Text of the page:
The findings, published on Feb. 7 in Scientific Reports, suggest that mollusks in the region may adapt yet again to the climate change of today.
About 55 million years ago, a rapidly warming climate decimated marine communities around the world. But according to new research, it was a different story for snails, clams and other mollusks living in the shallow waters along what is now the Gulf Coast of the United States. They were able to survive.
“Mollusks are sort of unique in this aspect as they are better adapted to cope with high temperatures,” said lead author William Foster, an assistant professor at the University College Dublin and former postdoctoral researcher at The University of Texas at Austin Jackson School of Geosciences.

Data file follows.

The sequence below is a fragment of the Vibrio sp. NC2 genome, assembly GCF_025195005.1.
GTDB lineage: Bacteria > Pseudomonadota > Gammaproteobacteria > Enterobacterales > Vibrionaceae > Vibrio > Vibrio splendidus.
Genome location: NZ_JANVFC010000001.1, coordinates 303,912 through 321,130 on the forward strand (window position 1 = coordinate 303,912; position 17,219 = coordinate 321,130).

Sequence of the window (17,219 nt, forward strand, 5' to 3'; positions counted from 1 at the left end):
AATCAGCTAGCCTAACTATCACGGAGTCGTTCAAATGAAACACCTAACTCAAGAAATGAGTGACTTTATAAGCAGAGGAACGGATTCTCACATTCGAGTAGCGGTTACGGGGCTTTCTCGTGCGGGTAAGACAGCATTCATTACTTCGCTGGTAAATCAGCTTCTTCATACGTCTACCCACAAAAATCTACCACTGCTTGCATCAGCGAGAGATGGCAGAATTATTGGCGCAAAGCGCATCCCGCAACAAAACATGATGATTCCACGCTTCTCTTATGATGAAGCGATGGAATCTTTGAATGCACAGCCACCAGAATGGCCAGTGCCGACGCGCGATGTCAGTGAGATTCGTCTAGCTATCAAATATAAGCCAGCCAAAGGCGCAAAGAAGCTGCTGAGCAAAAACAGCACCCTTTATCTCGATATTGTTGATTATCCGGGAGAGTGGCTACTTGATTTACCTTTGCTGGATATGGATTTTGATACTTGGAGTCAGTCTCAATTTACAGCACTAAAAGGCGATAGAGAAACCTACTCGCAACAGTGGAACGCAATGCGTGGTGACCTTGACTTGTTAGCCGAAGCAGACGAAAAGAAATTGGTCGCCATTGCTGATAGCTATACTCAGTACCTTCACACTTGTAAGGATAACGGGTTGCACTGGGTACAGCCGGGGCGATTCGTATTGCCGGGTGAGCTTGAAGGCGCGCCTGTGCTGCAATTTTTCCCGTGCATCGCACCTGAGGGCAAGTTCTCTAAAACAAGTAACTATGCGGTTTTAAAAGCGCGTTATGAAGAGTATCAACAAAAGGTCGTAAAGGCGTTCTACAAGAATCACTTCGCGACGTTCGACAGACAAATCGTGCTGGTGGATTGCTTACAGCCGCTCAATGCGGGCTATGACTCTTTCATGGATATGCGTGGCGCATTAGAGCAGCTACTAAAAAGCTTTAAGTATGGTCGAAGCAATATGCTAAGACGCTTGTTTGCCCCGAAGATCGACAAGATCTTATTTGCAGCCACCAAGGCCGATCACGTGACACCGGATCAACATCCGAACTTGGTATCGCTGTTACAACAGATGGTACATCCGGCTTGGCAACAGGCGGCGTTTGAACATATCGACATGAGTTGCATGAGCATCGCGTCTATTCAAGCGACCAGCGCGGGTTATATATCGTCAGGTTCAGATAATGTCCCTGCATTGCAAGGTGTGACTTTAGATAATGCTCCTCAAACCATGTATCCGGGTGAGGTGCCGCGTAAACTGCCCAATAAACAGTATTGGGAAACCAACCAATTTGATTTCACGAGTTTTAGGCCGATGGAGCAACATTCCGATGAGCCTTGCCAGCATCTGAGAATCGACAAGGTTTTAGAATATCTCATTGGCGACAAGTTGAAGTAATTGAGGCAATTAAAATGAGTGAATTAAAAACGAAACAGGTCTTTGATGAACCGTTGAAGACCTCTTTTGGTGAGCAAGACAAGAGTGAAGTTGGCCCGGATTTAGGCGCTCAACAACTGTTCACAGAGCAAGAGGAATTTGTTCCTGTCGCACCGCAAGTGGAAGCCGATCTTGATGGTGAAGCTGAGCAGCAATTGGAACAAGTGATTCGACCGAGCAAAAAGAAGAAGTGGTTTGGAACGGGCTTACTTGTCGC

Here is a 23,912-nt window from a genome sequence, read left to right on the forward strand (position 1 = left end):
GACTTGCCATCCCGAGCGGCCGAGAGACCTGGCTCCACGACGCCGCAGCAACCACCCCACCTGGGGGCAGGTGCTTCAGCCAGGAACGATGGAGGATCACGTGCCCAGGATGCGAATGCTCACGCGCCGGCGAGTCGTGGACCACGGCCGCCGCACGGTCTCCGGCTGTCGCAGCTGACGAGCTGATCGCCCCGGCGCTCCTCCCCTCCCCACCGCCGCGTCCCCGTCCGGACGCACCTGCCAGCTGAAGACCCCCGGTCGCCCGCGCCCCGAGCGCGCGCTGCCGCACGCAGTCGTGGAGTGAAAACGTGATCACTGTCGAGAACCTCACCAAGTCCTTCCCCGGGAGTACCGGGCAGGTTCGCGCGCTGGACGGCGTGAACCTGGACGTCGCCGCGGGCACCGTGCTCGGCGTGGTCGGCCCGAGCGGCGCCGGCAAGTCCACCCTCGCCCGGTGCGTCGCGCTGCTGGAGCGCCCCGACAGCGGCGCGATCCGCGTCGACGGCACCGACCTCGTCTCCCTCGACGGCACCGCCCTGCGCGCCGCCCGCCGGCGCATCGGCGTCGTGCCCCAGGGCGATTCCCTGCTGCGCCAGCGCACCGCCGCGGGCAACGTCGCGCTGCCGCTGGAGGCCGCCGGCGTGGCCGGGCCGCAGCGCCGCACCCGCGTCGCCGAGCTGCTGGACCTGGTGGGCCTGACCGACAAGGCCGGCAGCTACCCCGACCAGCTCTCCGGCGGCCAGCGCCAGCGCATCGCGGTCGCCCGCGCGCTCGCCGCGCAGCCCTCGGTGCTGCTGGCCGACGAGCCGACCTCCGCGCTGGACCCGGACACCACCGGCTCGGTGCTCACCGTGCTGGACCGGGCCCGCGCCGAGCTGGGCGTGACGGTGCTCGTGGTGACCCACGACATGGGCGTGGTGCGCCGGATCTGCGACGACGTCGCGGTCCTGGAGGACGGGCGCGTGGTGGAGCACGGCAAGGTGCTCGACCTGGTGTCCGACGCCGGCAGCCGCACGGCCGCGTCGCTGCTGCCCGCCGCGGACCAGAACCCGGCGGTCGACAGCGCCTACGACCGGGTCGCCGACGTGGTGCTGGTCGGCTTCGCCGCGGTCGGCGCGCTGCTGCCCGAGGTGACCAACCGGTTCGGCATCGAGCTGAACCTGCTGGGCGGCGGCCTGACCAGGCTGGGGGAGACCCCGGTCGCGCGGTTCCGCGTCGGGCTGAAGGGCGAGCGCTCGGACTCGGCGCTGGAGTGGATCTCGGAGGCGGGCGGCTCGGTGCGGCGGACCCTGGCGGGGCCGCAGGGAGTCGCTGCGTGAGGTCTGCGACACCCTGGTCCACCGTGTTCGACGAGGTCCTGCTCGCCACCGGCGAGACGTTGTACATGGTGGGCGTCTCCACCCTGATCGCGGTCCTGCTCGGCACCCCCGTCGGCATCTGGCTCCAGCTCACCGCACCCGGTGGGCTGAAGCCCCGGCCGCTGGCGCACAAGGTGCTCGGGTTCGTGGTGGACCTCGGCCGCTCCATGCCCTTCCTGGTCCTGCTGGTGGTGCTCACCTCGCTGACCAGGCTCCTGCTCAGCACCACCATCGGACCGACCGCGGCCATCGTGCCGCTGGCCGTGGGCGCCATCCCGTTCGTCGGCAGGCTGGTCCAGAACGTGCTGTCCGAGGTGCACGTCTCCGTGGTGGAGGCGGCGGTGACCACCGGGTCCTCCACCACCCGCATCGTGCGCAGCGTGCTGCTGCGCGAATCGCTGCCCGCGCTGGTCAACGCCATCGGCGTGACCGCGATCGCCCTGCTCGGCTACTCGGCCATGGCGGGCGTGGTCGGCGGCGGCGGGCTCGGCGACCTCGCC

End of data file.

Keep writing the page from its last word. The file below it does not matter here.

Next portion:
The paper’s co-authors are Jackson school Assistant Professor Rowan Martindale, Cornell College Assistant Professor and former Jackson School postdoctoral researcher Drew Muscente, and Jackson School alumna Anna Weiss, who contributed to the research while earning her Ph.D. Coauthors also include an international team of collaborators and amateur Austin paleontologist Christopher Garvie.
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